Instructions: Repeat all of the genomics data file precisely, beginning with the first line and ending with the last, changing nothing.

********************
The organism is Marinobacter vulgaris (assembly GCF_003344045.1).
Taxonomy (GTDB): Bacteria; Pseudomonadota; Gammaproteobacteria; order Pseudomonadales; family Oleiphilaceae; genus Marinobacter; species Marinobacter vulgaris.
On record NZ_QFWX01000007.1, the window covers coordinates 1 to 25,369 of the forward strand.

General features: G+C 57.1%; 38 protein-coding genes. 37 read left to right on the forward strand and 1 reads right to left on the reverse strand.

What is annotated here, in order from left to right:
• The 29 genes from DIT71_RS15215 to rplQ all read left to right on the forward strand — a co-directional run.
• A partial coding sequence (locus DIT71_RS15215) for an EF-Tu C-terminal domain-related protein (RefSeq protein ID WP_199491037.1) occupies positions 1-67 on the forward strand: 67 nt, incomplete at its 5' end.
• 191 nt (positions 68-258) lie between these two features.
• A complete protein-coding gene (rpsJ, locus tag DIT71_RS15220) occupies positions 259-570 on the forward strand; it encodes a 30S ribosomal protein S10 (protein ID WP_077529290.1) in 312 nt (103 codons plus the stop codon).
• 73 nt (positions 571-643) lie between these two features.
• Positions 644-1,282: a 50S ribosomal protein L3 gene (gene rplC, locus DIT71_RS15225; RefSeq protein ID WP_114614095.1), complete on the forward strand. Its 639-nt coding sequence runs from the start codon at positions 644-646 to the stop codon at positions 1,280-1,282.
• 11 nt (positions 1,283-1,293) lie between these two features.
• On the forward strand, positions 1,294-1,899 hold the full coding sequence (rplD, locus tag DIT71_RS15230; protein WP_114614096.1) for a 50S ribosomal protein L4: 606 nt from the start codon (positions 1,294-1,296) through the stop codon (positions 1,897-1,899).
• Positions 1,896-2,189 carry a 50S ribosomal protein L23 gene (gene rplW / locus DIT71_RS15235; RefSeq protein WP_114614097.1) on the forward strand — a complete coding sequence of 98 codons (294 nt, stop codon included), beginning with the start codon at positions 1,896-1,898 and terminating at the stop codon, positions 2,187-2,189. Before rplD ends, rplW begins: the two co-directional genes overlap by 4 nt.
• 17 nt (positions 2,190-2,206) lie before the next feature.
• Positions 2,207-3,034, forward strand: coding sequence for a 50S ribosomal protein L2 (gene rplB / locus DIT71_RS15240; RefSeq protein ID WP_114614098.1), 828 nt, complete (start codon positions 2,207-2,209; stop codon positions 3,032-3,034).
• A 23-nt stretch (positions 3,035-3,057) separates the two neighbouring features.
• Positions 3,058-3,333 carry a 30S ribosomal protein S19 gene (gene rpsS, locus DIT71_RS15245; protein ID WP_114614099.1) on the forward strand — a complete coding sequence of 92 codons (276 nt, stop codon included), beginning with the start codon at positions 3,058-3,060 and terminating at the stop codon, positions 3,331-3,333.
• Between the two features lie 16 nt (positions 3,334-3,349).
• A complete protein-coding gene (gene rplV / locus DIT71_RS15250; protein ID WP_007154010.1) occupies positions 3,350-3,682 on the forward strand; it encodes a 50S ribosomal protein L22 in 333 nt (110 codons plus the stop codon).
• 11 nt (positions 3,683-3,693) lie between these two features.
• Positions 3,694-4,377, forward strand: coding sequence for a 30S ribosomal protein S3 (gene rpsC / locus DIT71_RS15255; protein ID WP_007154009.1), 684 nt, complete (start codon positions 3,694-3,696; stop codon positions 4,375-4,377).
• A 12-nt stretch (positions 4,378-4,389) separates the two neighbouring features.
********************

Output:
The organism is Marinobacter vulgaris (assembly GCF_003344045.1).
Taxonomy (GTDB): Bacteria; Pseudomonadota; Gammaproteobacteria; order Pseudomonadales; family Oleiphilaceae; genus Marinobacter; species Marinobacter vulgaris.
On record NZ_QFWX01000007.1, the window covers coordinates 1 to 25,369 of the forward strand.

General features: G+C 57.1%; 38 protein-coding genes. 37 read left to right on the forward strand and 1 reads right to left on the reverse strand.

What is annotated here, in order from left to right:
• The 29 genes from DIT71_RS15215 to rplQ all read left to right on the forward strand — a co-directional run.
• A partial coding sequence (locus DIT71_RS15215) for an EF-Tu C-terminal domain-related protein (RefSeq protein ID WP_199491037.1) occupies positions 1-67 on the forward strand: 67 nt, incomplete at its 5' end.
• 191 nt (positions 68-258) lie between these two features.
• A complete protein-coding gene (rpsJ, locus tag DIT71_RS15220) occupies positions 259-570 on the forward strand; it encodes a 30S ribosomal protein S10 (protein ID WP_077529290.1) in 312 nt (103 codons plus the stop codon).
• 73 nt (positions 571-643) lie between these two features.
• Positions 644-1,282: a 50S ribosomal protein L3 gene (gene rplC, locus DIT71_RS15225; RefSeq protein ID WP_114614095.1), complete on the forward strand. Its 639-nt coding sequence runs from the start codon at positions 644-646 to the stop codon at positions 1,280-1,282.
• 11 nt (positions 1,283-1,293) lie between these two features.
• On the forward strand, positions 1,294-1,899 hold the full coding sequence (rplD, locus tag DIT71_RS15230; protein WP_114614096.1) for a 50S ribosomal protein L4: 606 nt from the start codon (positions 1,294-1,296) through the stop codon (positions 1,897-1,899).
• Positions 1,896-2,189 carry a 50S ribosomal protein L23 gene (gene rplW / locus DIT71_RS15235; RefSeq protein WP_114614097.1) on the forward strand — a complete coding sequence of 98 codons (294 nt, stop codon included), beginning with the start codon at positions 1,896-1,898 and terminating at the stop codon, positions 2,187-2,189. Before rplD ends, rplW begins: the two co-directional genes overlap by 4 nt.
• 17 nt (positions 2,190-2,206) lie before the next feature.
• Positions 2,207-3,034, forward strand: coding sequence for a 50S ribosomal protein L2 (gene rplB / locus DIT71_RS15240; RefSeq protein ID WP_114614098.1), 828 nt, complete (start codon positions 2,207-2,209; stop codon positions 3,032-3,034).
• A 23-nt stretch (positions 3,035-3,057) separates the two neighbouring features.
• Positions 3,058-3,333 carry a 30S ribosomal protein S19 gene (gene rpsS, locus DIT71_RS15245; protein ID WP_114614099.1) on the forward strand — a complete coding sequence of 92 codons (276 nt, stop codon included), beginning with the start codon at positions 3,058-3,060 and terminating at the stop codon, positions 3,331-3,333.
• Between the two features lie 16 nt (positions 3,334-3,349).
• A complete protein-coding gene (gene rplV / locus DIT71_RS15250; protein ID WP_007154010.1) occupies positions 3,350-3,682 on the forward strand; it encodes a 50S ribosomal protein L22 in 333 nt (110 codons plus the stop codon).
• 11 nt (positions 3,683-3,693) lie between these two features.
• Positions 3,694-4,377, forward strand: coding sequence for a 30S ribosomal protein S3 (gene rpsC / locus DIT71_RS15255; protein ID WP_007154009.1), 684 nt, complete (start codon positions 3,694-3,696; stop codon positions 4,375-4,377).
• A 12-nt stretch (positions 4,378-4,389) separates the two neighbouring features.